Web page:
Oxide glasses and glass-ceramics comprise a host of materials of widely diverse compositions and properties. It is important to remember that although the properties of a glass or glass-ceramic are intrinsically a function of composition, other factors can often have important, sometimes overriding, effects on observed properties. Such factors include atmospheric weathering and thermal history. Exposure to weathering conditions obviously can drastically modify the surface chemistry behavior of these materials. Thermal history, on the other hand, can alter molecular structure and phase constitution. Therefore, chemical durability, density, refractive index, electrical resistivity, etc. can be measurably affected by the time-temperature relationship a glass has experienced on cooling from high temperatures. An important instance of the effect of thermal history is found on prolonged heating of certain glasses, e.g., borosilicates, above the annealing temperature, when degradation of the durability is observed, owing to phase separation into two or more glasses, one of which is highly soluble. Glass-ceramics represent an extreme case because the material, originally a glass, is deliberately heat treated to transform it into a new material whose polycrystalline structure gives rise to a totally different set of properties. Because of these dependencies, glass properties are listed for glasses in the annealed state, and the properties of glass-ceramics are given on the basis of the manufacturer's standard production process. In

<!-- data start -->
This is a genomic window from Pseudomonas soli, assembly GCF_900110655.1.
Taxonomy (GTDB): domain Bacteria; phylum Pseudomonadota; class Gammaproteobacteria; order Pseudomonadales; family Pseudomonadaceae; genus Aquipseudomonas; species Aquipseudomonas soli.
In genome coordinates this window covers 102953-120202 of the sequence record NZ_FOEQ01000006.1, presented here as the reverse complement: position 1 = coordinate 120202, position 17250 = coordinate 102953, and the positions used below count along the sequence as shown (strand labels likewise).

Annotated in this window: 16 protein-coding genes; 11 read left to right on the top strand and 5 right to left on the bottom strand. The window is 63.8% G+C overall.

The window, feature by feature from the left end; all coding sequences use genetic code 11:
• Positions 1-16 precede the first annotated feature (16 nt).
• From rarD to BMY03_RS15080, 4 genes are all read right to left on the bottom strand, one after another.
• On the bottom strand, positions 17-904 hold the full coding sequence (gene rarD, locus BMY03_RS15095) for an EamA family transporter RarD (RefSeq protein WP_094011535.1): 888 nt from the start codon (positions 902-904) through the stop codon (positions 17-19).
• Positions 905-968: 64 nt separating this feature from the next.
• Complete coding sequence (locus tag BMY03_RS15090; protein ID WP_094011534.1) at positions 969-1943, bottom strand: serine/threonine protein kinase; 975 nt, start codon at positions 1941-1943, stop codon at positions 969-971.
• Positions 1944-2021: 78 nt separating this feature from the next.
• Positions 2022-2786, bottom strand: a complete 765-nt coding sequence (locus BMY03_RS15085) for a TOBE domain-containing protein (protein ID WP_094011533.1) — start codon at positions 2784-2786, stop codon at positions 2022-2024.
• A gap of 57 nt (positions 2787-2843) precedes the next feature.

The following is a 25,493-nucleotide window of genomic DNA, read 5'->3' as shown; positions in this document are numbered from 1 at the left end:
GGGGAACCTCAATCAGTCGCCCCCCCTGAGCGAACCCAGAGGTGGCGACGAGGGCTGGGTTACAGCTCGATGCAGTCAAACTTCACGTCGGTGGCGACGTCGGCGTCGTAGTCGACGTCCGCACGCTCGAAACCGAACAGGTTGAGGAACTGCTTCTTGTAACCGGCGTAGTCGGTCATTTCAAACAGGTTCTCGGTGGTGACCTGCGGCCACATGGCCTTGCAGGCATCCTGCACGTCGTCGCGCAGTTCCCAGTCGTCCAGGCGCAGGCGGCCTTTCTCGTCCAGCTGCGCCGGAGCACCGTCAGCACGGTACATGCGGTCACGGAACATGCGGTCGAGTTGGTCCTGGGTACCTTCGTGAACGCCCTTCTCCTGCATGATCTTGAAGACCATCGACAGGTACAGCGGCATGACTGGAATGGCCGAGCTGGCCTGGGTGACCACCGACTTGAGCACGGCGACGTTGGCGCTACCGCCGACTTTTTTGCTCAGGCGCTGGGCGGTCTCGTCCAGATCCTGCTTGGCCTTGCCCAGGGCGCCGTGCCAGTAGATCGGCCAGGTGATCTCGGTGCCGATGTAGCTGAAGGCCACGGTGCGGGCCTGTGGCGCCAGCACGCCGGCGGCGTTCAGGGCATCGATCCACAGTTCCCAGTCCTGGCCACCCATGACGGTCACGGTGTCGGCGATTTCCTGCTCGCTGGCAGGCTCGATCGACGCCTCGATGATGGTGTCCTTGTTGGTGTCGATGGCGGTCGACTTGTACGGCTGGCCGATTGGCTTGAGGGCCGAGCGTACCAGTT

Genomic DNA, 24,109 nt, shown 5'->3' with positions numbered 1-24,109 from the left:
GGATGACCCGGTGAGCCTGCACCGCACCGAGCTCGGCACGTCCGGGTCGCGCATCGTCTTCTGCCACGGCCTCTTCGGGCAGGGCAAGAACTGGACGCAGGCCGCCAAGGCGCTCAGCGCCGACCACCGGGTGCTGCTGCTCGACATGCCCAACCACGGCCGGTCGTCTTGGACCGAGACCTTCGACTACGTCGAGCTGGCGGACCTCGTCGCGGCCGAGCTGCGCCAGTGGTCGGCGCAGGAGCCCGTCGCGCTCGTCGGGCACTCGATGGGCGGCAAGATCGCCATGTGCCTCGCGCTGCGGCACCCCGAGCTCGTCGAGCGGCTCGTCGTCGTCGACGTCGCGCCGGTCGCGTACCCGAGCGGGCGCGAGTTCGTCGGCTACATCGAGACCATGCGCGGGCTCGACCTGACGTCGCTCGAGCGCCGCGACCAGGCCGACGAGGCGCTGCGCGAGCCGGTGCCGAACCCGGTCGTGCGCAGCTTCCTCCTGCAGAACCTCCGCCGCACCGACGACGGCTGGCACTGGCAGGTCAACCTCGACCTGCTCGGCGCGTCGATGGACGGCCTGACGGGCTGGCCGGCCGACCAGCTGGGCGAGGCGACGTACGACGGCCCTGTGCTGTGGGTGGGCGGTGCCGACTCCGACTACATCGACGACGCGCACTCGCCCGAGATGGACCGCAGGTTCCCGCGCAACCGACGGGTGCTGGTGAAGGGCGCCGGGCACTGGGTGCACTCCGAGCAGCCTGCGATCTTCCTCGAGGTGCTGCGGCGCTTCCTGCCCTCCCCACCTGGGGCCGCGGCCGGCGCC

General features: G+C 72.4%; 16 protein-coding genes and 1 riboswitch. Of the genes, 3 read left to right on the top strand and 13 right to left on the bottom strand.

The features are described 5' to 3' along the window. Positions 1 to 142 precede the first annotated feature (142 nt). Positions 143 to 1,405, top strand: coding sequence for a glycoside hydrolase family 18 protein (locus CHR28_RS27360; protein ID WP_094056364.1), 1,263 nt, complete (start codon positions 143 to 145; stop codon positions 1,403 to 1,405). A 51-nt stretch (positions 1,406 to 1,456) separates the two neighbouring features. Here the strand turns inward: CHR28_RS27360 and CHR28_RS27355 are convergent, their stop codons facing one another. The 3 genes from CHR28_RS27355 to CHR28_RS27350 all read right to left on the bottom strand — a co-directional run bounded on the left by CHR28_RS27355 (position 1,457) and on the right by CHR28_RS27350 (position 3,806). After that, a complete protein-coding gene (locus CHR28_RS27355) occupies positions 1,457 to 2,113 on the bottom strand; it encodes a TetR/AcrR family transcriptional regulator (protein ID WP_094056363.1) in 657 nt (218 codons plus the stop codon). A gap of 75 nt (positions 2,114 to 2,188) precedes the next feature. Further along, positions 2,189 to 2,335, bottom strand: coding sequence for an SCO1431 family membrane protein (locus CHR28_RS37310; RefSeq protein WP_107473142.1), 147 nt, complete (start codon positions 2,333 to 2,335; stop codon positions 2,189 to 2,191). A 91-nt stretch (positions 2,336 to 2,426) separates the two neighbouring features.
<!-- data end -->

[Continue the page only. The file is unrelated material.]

(if it exists). In Table 6.1-2 properties have been listed primarily according to manufacturer. The materials selected for inclusion were chosen largely on the basis of their commercial importance.